Subprime foreclosures and the 2005 bankruptcy reform
This article presents arguments and evidence suggesting that the bankruptcy abuse reform (BAR) of 2005 may have been one contributor to the destabilizing surge in subprime foreclosures. Before BAR took effect, overly indebted borrowers could file bankruptcy to free up income to pay their mortgage by having their credit card and other unsecured debts discharged. BAR eliminated that option for better-off filers through a means test and other requirements, thus making it harder to save one’s home by filing bankruptcy. By way of evidence, the authors show that the impact of BAR was greater in U.S. states where one would expect it to have a larger impact—namely, in states with high bankruptcy exemptions. Filers in low-exemption states were not very protected before BAR, so they were less likely to be affected by the reform. The authors estimate that for a state with an average home equity exemption, the subprime foreclosure rate after BAR rose 11 percent relative to average before the reform; given the number of subprime mortgages in the United States, that figure translates into 29,000 additional subprime foreclosures per quarter nationwide attributable to BAR.
Volume (Year): (2012)
Issue (Month): Mar ()
|Contact details of provider:|| Postal: 33 Liberty Street, New York, NY 10045-0001|
Web page: http://www.newyorkfed.org/
More information through EDIRC
|Order Information:|| Web: http://www.ny.frb.org/rmaghome/staff_rp/ Email: |
References listed on IDEAS
Please report citation or reference errors to , or , if you are the registered author of the cited work, log in to your RePEc Author Service profile, click on "citations" and make appropriate adjustments.:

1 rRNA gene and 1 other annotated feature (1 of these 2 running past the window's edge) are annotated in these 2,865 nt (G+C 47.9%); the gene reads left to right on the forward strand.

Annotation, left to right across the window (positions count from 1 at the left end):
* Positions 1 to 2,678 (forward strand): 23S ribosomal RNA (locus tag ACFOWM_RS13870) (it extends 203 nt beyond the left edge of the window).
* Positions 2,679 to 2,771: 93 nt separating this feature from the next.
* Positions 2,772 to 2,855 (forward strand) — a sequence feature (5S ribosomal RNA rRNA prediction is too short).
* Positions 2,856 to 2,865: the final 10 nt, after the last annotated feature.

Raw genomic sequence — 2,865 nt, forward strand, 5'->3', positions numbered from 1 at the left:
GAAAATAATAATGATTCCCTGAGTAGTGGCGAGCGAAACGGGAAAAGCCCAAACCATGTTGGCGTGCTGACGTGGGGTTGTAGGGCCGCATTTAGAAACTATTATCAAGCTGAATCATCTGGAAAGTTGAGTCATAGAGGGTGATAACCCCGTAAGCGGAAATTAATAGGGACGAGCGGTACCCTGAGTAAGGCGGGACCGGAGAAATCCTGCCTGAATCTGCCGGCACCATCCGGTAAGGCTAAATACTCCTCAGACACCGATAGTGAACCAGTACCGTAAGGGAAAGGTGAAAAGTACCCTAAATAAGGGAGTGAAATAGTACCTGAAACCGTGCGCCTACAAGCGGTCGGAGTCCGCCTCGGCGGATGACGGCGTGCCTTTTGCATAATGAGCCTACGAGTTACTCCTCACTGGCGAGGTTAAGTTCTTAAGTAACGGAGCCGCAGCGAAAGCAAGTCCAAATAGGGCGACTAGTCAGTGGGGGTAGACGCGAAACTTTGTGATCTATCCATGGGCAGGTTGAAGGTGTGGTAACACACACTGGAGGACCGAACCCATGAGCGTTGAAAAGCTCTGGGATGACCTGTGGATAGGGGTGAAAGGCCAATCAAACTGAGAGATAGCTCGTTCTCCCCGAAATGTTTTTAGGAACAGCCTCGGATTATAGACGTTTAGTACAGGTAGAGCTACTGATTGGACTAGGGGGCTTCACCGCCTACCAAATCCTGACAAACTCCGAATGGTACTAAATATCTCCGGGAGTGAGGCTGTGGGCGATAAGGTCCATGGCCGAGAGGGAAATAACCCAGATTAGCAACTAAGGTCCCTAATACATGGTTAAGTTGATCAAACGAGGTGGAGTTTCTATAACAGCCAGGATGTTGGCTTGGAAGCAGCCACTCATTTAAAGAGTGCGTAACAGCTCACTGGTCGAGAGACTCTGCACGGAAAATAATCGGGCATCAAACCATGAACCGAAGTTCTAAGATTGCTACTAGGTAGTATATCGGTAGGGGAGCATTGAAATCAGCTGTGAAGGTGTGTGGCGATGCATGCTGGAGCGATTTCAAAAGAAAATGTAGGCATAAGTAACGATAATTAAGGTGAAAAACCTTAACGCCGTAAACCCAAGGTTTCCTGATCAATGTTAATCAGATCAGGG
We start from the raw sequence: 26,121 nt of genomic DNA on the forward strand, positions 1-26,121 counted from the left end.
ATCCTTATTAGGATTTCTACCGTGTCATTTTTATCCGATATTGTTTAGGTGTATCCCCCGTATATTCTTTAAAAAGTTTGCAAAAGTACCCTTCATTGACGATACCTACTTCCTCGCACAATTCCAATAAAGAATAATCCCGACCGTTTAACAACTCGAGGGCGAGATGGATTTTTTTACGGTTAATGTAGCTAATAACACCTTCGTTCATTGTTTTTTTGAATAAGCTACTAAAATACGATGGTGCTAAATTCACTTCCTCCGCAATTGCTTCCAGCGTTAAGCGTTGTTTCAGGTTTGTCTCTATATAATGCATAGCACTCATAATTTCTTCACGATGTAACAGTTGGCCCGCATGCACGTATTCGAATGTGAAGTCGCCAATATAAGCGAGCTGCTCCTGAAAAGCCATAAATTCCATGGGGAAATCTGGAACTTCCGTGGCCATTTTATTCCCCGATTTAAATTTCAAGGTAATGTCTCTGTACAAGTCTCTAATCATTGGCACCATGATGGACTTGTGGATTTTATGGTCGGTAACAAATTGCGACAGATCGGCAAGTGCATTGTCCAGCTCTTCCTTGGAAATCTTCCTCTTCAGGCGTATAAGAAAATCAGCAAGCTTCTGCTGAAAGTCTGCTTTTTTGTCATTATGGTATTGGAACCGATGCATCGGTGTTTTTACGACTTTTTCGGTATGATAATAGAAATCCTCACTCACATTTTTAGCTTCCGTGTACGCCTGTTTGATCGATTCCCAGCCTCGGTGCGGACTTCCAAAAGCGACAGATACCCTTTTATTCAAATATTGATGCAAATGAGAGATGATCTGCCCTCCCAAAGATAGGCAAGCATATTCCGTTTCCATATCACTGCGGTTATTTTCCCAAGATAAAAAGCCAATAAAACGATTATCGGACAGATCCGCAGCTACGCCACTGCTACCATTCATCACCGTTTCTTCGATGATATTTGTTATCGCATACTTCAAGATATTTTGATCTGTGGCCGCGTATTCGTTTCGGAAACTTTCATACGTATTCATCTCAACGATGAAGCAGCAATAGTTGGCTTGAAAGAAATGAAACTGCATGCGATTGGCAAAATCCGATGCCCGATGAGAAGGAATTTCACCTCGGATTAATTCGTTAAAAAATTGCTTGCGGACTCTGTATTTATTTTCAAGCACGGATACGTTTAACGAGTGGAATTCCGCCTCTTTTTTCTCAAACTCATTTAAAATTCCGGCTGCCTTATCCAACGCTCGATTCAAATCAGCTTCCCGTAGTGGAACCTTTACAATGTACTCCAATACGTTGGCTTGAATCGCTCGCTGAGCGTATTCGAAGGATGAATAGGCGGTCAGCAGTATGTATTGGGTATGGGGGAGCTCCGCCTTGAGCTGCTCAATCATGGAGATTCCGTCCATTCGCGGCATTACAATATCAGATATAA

- Michelle J. White & Ning Zhu, 2010.
"Saving Your Home in Chapter 13 Bankruptcy,"
The Journal of Legal Studies,
University of Chicago Press, vol. 39(1), pages 33-61, 01.
- Benjamin J. Keys & Tanmoy Mukherjee & Amit Seru & Vikrant Vig, 2010. "Did Securitization Lead to Lax Screening? Evidence from Subprime Loans," The Quarterly Journal of Economics, Oxford University Press, vol. 125(1), pages 307-362.
When requesting a correction, please mention this item's handle: RePEc:fip:fednep:y:2012:i:mar:p:47-57:n:v.18no.1. See general information about how to correct material in RePEc.
For technical questions regarding this item, or to correct its authors, title, abstract, bibliographic or download information, contact: (Amy Farber)
If you have authored this item and are not yet registered with RePEc, we encourage you to do it here. This allows to link your profile to this item. It also allows you to accept potential citations to this item that we are uncertain about.
If references are entirely missing, you can add them using this form.
If the full references list an item that is present in RePEc, but the system did not link to it, you can help with this form.
If you know of missing items citing this one, you can help us creating those links by adding the relevant references in the same way as above, for each refering item. If you are a registered author of this item, you may also want to check the "citations" tab in your profile, as there may be some citations waiting for confirmation.
Please note that corrections may take a couple of weeks to filter through the various RePEc services.